If I looked at it from the King's point of view, I'd get the same result but if I multiplied the two together it would be wrong as I'd be considered each 'winning' permutation twice. My maths already cover both KJ and JK which are the only two possibilities of winning combinations.
ThatDonGuy Joined: Jun 22, 2011
• Posts: 5448
February 22nd, 2013 at 4:10:42 PM permalink
Quote: estebanrey

Yes on both counts, the latter point (b) is why the odds chances for the 'before' stage on the first Jack is 48 out of 44 (since the first Jack can't have a Jack before it) and 49 out of 45 from the 2nd Jack then on (as the Jacks that haven't come up yet must be discounted as well as the ones before it EXCEPT the last one) In short it the same as before plus one as you're adding in the possibility of two Jacks following each other.

But if you have two Jacks together, your calculation of "47 cards out of 51 not being a King" following the first Jack and "46 cards out of 50 not being a King" preceding the second Jack aren't independent. I don't think you can simply multiply those two fractions together.

I did a brute force calculation, and got 48.627904%.
(Here's how: let C(a,b) denote the number of combinations of a items taken b at a time. There are C(52,4) ways that the Kings can be arranged in the deck (disregarding suits). For each one, let X be the number of combinations that are not next to a King. There are C(48,4) ways to place the Jacks, and C(X,4) ways to place the Jacks such that none of them are next to a King, so, for that particular combination of the four Kings, the probability that at least one Jack is next to a King = 1 - C(X,4)/C(48,4). Since each of the C(52,4) arrangements of the Kings is equally likely, the total probability = the sum of the individual probabilities / C(52,4).)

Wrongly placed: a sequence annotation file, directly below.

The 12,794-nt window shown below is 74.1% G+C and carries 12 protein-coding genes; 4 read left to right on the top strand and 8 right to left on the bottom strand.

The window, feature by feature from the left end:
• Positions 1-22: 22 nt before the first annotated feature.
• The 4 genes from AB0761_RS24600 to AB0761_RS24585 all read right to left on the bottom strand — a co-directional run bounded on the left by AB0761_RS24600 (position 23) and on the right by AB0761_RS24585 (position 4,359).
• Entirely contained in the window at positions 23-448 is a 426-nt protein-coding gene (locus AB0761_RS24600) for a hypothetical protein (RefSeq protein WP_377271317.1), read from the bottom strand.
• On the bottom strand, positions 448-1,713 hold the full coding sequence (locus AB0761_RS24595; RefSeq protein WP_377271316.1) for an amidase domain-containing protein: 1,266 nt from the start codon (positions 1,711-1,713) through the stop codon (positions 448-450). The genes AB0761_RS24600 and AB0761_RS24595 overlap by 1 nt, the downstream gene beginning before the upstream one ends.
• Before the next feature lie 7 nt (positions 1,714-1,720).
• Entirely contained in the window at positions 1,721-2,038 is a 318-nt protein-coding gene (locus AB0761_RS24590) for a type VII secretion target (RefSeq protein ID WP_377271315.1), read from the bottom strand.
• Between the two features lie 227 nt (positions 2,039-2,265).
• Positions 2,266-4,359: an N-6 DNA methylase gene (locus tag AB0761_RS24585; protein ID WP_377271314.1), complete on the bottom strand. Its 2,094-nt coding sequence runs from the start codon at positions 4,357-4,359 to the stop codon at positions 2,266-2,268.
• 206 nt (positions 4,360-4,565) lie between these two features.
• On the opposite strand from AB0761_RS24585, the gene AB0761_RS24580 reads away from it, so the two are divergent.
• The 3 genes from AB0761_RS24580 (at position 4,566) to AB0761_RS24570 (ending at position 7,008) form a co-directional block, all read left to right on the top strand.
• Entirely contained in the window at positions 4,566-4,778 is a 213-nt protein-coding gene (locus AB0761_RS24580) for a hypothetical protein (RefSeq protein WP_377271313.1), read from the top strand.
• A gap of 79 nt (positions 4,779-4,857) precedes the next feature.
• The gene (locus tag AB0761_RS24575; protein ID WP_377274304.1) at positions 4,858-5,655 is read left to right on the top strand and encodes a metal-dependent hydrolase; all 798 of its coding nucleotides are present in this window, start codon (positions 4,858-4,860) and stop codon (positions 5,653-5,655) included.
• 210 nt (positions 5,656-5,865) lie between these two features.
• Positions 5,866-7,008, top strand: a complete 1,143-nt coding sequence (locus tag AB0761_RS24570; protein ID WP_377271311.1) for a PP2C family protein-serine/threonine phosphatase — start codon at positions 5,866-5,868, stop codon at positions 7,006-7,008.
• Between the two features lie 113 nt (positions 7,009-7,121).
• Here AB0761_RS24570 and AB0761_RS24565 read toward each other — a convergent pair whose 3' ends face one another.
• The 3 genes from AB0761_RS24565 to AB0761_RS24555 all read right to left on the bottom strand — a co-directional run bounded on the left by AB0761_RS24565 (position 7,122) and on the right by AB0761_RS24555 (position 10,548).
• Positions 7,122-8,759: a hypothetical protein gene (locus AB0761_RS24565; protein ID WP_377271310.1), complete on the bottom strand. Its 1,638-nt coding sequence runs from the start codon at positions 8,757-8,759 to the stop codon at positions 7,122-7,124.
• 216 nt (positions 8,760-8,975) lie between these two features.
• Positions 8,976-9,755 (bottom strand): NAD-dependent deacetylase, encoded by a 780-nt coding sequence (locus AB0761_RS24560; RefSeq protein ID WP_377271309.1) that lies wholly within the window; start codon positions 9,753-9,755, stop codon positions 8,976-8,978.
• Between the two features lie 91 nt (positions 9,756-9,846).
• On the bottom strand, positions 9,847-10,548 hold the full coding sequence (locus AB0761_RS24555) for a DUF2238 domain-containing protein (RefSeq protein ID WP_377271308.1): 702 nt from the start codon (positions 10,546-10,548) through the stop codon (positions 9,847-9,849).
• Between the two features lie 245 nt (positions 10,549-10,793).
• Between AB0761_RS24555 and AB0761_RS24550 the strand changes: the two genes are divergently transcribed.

EdCollins Joined: Oct 21, 2011
• Posts: 1561
February 23rd, 2013 at 8:35:32 AM permalink
I also believe the answer is very close to .4862. Good work Don.

I also wrote a computer program to simulate this trick. I simulated the trick 100 million times. (My program only takes a few minutes to run through this many trials.)

Based upon hundreds of other simulations I've written, involving cards, dice, roulette spins, etc., I know that 100 million trials is enough trials to come VERY close to the true percentage.

My simulation indicates a winning probability of .48627224. (Naturally, subsequent 100 million trial runs gave similar answers.)
7craps Joined: Jan 23, 2010
• Posts: 1977
February 23rd, 2013 at 10:00:26 AM permalink
Quote: EdCollins

Based upon hundreds of other simulations I've written, involving cards, dice, roulette spins, etc., I know that 100 million trials is enough trials to come VERY close to the true percentage.

My simulation indicates a winning probability of .48627224.
(Naturally, subsequent 100 million trial runs gave similar answers.)

For binomial trials we can use a simple formula
(found in many prob/stats books like Understanding Probability by Henk Tjims page 175)
to calculate the error for the value of P from a number of sims run (point estimate)
(error= chance that the value of P from the sim lies outside an interval)
error = z-score*sqrt(p*(1-p)/sims)

Say, 3.29 (z-score) would be the 99.9% confidence level (interval)